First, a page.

Dumb Laws – Strange Laws
Thousands of web sites list “Dumb Laws” or “Stupid Laws” for cities and states around the U.S., including Minnesota. We’ve spent time researching some of the weirder Minnesota laws mentioned and have found that for the most part they are fictitious.
That said, there still are some weird laws, usually from an earlier day and age, that remain on the books at the State or local levels. The following is a listing of these so-called dumb or strange laws that are frequently associated with Minnesota.
- A person may not cross state lines with a duck atop his head.
A cute thought, but there just aren’t any Minnesota state laws that restrict anything like this. Go ahead and wear a duck on your head as often as you’d like!
- State Law limits Nursing Homes and Senior Centers to two days of bingo a week.
When charitable gaming came to Minnesota in the 1980’s, State Law did in fact limit Nursing Homes and Senior Centers to two days of bingo a week. In fact, if you were visiting someone at a nursing home or senior center you were restricted from playing bingo with them. This law was reversed in 2015.
- Don’t stand in a roadway if your looking for business OR a ride.
This one is actually on the books. Minnesota statute 169.22, titled “Hitchhiking; Solicitation of Business”, states “No person shall stand in a roadway for the purpose of
soliciting a ride from the driver of any private vehicle.”
- The land of 10,000 lakes declares mosquitoes a public nuisance.
Somewhat true, but the actual law states, “Areas where mosquitoes incubate or hatch are declared to be public nuisances.”. It’s the public area that can be declared as a “nuisance”, not the mosquitos themselves.
(Source: Minnesota Session Laws)
- It is illegal to stand around any building without a good reason to be there.
For the more educated, this is referred to as “loitering”. The original law was repealed in 2005. The new law for loitering states “A person found in or loitering near any structure, vehicle, or private grounds who is there without the consent of the owner and is unable to account for his presence”
- Citizens may not enter Wisconsin with a chicken on their head.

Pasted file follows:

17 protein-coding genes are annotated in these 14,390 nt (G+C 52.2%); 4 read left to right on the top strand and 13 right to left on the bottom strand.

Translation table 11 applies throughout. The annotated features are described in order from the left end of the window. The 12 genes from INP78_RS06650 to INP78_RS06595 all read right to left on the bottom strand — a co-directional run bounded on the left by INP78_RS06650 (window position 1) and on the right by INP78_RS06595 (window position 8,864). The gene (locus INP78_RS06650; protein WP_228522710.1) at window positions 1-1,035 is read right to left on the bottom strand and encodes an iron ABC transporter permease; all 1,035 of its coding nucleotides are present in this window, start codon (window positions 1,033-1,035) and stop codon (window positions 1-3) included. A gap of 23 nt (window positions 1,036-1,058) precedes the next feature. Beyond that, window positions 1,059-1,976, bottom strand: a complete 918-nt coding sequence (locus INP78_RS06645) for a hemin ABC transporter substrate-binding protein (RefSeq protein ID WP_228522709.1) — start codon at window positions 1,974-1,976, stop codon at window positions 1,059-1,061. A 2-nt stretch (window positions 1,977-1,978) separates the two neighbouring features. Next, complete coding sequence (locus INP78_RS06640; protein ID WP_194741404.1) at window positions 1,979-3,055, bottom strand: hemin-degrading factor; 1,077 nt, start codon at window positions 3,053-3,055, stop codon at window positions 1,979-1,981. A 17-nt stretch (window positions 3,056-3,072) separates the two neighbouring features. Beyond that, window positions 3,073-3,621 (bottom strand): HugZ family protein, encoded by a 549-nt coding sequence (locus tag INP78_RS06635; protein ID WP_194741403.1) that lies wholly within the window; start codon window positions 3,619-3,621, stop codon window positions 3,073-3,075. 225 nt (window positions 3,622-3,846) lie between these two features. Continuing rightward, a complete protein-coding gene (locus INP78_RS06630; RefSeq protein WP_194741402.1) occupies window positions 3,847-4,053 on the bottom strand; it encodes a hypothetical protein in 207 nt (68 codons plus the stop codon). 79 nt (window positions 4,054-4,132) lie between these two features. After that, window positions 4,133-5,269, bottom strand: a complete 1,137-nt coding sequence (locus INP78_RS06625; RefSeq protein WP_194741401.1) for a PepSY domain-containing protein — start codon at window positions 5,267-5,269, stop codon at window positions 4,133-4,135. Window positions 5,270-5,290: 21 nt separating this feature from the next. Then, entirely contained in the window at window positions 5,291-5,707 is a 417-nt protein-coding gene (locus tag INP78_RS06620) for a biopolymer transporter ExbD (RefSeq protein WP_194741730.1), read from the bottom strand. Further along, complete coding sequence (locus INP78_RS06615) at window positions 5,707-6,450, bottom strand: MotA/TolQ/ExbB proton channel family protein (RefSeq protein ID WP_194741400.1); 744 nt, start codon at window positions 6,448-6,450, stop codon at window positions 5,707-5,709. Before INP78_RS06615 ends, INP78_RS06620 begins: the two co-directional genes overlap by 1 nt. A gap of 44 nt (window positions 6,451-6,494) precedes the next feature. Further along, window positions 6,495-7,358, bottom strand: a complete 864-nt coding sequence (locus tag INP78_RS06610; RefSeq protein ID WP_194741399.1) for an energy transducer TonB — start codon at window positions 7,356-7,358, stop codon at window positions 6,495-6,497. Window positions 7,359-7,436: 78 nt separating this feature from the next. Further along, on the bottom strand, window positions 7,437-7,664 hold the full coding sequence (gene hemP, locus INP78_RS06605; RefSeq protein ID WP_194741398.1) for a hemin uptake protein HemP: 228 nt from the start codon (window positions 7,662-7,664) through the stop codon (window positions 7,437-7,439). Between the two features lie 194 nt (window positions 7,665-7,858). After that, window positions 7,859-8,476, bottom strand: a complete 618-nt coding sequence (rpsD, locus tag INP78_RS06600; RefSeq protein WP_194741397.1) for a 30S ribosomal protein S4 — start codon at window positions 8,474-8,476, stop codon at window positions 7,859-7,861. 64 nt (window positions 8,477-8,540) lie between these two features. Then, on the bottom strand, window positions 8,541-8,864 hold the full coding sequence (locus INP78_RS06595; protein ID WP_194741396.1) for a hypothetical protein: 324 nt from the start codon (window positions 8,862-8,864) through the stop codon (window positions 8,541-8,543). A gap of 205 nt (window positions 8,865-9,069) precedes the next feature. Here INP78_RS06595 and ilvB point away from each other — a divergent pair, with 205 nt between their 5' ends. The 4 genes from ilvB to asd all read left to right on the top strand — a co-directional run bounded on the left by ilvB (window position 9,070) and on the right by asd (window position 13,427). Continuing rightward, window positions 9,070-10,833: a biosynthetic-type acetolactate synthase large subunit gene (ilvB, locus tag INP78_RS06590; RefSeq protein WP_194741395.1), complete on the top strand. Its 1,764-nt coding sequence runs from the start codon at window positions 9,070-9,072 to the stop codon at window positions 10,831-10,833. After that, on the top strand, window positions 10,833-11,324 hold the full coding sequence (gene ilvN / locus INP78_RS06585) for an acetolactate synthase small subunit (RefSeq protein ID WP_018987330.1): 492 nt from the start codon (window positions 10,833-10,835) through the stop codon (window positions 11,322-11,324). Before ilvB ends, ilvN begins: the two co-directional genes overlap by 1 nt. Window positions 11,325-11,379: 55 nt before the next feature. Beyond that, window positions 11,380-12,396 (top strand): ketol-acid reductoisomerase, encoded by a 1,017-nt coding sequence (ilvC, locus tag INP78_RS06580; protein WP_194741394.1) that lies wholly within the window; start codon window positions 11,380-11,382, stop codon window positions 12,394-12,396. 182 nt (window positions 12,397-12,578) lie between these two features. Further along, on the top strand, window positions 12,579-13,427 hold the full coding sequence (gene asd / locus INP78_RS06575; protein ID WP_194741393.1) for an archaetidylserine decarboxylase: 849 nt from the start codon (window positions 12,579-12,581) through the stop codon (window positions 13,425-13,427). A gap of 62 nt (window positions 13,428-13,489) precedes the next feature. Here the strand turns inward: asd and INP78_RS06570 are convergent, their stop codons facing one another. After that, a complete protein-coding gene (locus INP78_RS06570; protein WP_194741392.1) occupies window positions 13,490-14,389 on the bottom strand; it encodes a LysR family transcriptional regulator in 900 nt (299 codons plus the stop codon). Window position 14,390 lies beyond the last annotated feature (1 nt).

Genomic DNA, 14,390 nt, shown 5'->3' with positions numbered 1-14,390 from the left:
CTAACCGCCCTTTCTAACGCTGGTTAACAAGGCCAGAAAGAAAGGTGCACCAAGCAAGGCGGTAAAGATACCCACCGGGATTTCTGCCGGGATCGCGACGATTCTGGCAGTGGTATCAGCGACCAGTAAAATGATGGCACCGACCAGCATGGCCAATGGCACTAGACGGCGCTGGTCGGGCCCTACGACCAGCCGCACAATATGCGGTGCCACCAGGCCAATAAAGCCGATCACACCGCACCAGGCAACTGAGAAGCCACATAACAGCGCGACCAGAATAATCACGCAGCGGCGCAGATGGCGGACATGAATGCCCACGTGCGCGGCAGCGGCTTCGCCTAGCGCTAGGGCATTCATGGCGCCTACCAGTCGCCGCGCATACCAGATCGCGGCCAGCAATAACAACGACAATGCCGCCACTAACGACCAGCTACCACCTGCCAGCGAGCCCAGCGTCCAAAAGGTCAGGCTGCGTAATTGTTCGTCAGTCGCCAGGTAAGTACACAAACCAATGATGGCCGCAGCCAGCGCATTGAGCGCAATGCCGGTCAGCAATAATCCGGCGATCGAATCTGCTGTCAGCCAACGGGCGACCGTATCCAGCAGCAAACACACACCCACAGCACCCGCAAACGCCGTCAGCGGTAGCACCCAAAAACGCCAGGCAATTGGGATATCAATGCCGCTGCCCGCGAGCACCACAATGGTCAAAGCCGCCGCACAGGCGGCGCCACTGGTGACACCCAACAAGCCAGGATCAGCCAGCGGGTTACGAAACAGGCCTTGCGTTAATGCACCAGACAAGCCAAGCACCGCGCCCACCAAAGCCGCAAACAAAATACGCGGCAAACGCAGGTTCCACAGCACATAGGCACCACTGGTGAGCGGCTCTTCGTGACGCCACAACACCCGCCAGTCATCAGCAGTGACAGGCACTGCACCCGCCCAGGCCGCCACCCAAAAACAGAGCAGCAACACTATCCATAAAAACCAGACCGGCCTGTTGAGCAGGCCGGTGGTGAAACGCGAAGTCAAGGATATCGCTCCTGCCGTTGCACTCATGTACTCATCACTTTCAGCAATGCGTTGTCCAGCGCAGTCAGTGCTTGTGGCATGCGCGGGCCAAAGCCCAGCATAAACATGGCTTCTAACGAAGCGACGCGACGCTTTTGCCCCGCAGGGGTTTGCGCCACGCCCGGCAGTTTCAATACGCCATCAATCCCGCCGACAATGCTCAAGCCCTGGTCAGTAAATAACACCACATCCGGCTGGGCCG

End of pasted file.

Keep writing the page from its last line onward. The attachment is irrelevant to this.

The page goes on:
A version of the “duck atop his head” cited above. Again, there are no Minnesota laws that prohibit having “a chicken on their head”.
- All bathtubs must have feet.
If true, then most Minnesota homeowners would be in violation of this law. We were unable to find any state law that requires bathtubs to have feet.
- You’re not allowed to park your elephant on Main Street.
Fictitious. In fact no Minnesota laws even include the word “elephant”.
- A Blue Earth, Minnesota, law declares that no child under the age of twelve may talk over the telephone unless monitored by a parent.
We looked and looked for this one, but could not find it anywhere on the books.
- A woman isn’t allowed to cut her own hair without her husband’s permission.
This is not a Minnesota law that we could find. There is no mention of “hair” and “husband” in the same legislation.
- All men driving motorcycles must wear shirts.
In general this is false, although there is a law that states that if you are taking a motorcycle driving test, you are required to wear protective clothing, including “a jacket or long-sleeved shirt”.
(Source: Minnesota Administrative Laws)
- Law that makes it legal for a farmer to sleep with his pigs, cows, horses, goats, and chickens.
It would be far more likely to have a law that prohibits this, wouldn’t it? There is no state law in Minnesota that even mentions the words “farmer” or “farmers”, and “sleep”.
- Every man in Brainerd, Minnesota is required by law to grow a beard.
- No person shall throw an abandoned hoop skirt into any street or on any sidewalk, under penalty of a five- dollar fine for each offense. (Grand Haven)
There is no town in Minnesota named Grand Haven. Likely confused with Michigan.
- It’s illegal to paint a sparrow with the intent of selling it as a parakeet (Harper Woods).
Many online sites list this law, and most associate it with a town in Minnesota by the name of Harper Woods. Unfortunately, there is no town in Minnesota by that name.
- It shall be the duty of any policeman or any other officer to enforce the provisions of this Section, and if any cat is found running at large, or which is found in any street, alley or public place, it shall be the duty of any policeman or other officer of the city to kill such cat. (Hibbing)
- It is illegal to allow animals to sleep in a bakery (Duluth, Minnesota)
- It’s illegal to tease skunks.
- Red cars can not drive down Lake Street (Minneapolis, Minnesota)
Red cars drive up and down Lake Street all day long without getting ticketed.
- No person may be charged with or convicted of the offense of drunkenness or public drunkenness.
This one is actually true. As of 2010, Minnesota Statute # 340A.902 titled “Drunkenness Not A Crime” states that “No person may be charged with or convicted of the offense of drunkenness or public drunkenness.”
- Hamburgers may not be eaten on Sundays. (St. Cloud)
- There is a 10 cent bounty for each rat’s head brought into a town office.
- Anyone can keep their cow on Main Street downtown at a cost of 3 cents per day. (Wayland)
- It is illegal to drive a truck or other vehicle whose wheels or tires deposit mud, dirt, sticky substances, litter or other material on any street or highway. (Minnetonka, MN)
This one is still on the books in Minnetonka under section 845.010 – Public Nuisances.